Reforming India’s Prisons


In recent years, there has been a spurt in the number of complaints regarding the poor condition of prisons in India. These complaints have helped in bringing a very important issue of prison reforms, which was hitherto neglected, to the centre-stage. Subsequently, various organizations like Human Rights Watch, Amnesty International etc have also taken up the task of recording and documenting the conditions of our prisons. One such report which came out a few days back was by Abhishek Angad, a correspondent of the daily ‘The Indian Express’, where he looked at the inner workings of Tihar Jail which holds the distinction of being the largest prison complex in South Asia. The report makes shocking revelations which are further explored in this article.

In legal domain, a prison is a building designated by law, or used by the sheriff, for the confinement, or detention of those who are judicially ordered to be kept in custody. But in cases of necessity, the sheriff may make his own house, or any other place, a prison. The basic idea is to curtail the liberty of a person, who has broken the law, with the ultimate objective of making the ‘culprit’ realize his/her mistake with a hope that ultimately he or she will undergo a process of change. However, this is a utopian dream which is very rarely realized, especially in India, where prisons, instead of working for the betterment of the imprisoned, further deteriorate the condition of a ‘convict’.

Abhishek Angad highlights in his report that Tihar jail, which has the sanctioned strength of around six thousand inmates, houses around fourteen thousand prisoners presently. Thus, the foremost problem in almost all Indian jails is that of over-crowding. What makes it worse is the fact that out of these around 76% are under-trials, that is those whose guilt is yet to be proven. Due to over-crowding these people who should ideally be kept away from the hard-lined criminals are made to share prison cells with them. This lack of segregation profoundly impacts their psyche, invariably in negative manner. Thus, a lawyer in Delhi High Court once remarked , “You may not be a criminal when you land inside Tihar, but you surely becomes one the day you come out”.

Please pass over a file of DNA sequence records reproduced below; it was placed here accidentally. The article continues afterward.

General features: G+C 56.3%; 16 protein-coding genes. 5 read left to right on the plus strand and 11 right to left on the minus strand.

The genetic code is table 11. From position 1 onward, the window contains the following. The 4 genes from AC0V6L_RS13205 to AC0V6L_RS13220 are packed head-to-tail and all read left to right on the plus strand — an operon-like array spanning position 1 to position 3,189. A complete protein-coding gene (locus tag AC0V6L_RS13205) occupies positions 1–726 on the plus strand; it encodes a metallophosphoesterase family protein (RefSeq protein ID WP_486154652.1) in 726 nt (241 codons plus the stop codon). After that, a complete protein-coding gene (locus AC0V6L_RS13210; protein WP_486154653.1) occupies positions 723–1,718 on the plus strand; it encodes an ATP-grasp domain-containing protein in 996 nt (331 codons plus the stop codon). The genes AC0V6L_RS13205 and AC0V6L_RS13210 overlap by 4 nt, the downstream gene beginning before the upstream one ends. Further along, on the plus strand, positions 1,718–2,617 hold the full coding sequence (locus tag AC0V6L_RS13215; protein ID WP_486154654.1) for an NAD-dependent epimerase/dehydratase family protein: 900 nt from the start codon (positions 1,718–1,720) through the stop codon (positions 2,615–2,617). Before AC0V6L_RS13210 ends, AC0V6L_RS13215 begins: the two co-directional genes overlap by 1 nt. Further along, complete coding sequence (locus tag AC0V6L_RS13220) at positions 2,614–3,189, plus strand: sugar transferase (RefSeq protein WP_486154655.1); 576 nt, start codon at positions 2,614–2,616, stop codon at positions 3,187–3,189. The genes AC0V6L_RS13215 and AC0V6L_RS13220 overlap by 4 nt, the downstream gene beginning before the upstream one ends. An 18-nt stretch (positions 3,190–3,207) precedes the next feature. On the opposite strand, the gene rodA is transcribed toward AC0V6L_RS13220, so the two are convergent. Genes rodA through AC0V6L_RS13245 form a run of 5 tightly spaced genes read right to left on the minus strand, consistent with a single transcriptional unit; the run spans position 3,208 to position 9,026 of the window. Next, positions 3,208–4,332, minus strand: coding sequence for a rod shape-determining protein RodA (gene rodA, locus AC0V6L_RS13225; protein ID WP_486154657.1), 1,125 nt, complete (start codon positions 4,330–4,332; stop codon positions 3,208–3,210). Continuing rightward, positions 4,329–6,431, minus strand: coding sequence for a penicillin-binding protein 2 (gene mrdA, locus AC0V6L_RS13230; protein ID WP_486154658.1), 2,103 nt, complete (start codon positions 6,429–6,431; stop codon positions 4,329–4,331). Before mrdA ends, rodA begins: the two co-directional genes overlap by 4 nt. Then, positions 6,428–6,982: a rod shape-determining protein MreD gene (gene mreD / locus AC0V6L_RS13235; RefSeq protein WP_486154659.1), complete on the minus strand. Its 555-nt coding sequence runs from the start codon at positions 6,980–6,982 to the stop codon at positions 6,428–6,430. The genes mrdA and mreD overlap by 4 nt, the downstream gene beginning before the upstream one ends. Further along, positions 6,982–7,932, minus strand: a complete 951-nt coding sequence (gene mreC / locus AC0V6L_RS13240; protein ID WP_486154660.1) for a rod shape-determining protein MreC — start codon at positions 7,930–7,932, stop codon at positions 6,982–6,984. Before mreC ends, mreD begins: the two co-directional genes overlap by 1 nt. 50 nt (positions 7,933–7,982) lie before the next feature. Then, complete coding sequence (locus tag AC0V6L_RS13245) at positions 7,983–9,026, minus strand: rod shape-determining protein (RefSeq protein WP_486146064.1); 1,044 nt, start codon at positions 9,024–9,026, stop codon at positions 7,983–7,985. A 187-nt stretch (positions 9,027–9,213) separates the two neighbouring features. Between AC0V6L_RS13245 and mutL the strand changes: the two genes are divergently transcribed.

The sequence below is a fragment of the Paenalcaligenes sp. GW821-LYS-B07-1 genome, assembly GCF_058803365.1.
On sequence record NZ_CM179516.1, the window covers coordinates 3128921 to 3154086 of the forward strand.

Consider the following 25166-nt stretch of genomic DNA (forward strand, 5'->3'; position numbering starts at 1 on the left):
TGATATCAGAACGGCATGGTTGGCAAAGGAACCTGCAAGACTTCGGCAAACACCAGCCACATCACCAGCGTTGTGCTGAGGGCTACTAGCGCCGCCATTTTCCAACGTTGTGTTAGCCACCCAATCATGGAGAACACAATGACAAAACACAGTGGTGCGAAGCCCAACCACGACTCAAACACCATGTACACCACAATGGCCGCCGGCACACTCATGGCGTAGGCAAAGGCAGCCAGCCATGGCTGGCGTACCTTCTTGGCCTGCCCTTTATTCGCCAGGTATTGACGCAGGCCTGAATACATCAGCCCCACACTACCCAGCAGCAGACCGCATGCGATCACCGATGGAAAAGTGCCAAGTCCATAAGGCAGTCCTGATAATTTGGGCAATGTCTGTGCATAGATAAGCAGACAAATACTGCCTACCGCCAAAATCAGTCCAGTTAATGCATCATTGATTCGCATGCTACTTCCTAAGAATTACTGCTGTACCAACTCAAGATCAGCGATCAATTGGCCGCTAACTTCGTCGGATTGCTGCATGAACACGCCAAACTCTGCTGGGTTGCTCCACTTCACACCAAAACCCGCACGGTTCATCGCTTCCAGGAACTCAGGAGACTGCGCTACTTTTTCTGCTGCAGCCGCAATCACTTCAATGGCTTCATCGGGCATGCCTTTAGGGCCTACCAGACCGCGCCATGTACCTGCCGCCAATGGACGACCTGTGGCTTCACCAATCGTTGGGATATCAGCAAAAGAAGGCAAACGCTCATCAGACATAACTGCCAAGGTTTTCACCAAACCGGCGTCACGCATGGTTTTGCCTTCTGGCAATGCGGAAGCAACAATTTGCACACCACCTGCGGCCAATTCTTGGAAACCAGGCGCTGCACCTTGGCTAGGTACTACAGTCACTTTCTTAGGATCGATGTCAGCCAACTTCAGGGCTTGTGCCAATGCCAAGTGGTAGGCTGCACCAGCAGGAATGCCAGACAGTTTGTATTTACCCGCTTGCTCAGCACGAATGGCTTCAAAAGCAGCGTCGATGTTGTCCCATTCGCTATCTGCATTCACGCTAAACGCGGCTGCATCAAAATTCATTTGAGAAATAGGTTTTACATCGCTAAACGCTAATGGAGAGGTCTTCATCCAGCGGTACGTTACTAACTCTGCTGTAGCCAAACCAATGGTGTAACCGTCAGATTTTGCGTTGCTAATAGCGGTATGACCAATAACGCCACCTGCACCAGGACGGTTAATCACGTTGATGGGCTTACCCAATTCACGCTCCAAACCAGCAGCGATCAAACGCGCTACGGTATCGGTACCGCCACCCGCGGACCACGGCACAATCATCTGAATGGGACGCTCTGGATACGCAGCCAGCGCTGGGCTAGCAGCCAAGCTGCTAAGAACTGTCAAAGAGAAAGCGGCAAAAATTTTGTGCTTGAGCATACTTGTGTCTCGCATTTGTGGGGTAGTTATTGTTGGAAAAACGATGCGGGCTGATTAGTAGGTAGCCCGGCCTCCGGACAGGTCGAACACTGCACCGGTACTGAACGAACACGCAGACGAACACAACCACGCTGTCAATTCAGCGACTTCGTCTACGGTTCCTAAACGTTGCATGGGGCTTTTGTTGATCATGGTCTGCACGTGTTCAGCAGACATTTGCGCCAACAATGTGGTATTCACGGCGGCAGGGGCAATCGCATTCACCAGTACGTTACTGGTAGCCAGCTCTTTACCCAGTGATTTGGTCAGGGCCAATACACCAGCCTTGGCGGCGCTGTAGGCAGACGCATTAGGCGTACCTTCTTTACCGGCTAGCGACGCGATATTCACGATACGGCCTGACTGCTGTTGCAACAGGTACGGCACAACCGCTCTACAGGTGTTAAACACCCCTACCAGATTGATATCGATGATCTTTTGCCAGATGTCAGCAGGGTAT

Further there exist other fundamental problems like, inhuman treatment by officials, infighting among inmates at times even leading to the death of some prisoners, lack of basic amenities such as toilets, medical apathy and even sexual harassment. In 2012, in response to a writ petition filed in the Delhi High Court, an inquiry committee was constituted whose report indicated that at least 10% of the 500 CCTV cameras in jail remained non functional at any given point. If this is the condition of the most high tech jail of the country, it is beyond imagination what must be the situation in some remote areas. In the report it is also claimed that tobacco and even drugs are also sold within the jail complex. As one inmate allegedly remarks, the cost of one packet of “Khaini” costs Rs. 6000 inside Tihar (whose cost outside is around Rs. 10).

Thus, there is ample evidence that suggests that vested interests are present in the prison system.

Looking forward

An interesting experiment was started by Kiran Bedi in the 1990s during her stint as the IG of Tihar Jail, whereby she introduced a system of anonymous feedback boxes as a measure of grievance redressal. Grievances by inmates were collected and analysed on a daily basis, which were directly taken cognisance of by the IG. This was indeed a novel experiment which could be emulated elsewhere.

Similarly, Norway provides an ideal model of prison administration.

Also, Tihar has implemented certain measures like organizing sports events for prisoners, famously referred to as ‘Tihar Olympic’. A cultural event called Ethnic Tihar is also organized. Computer training centers and a library has also been set up. These are measures which must be promoted.

The basic idea behind the institution of a prison is to reform a person and not just to punish them. The famous Gandhian philosophy, wherein each individual is viewed as a moral agent capable of asserting her inherent goodness, can be a source of inspiration for ushering in further reforms– the aim of prisons should be to awaken this moral agent.

-Contributed by Kunwar Suryansh

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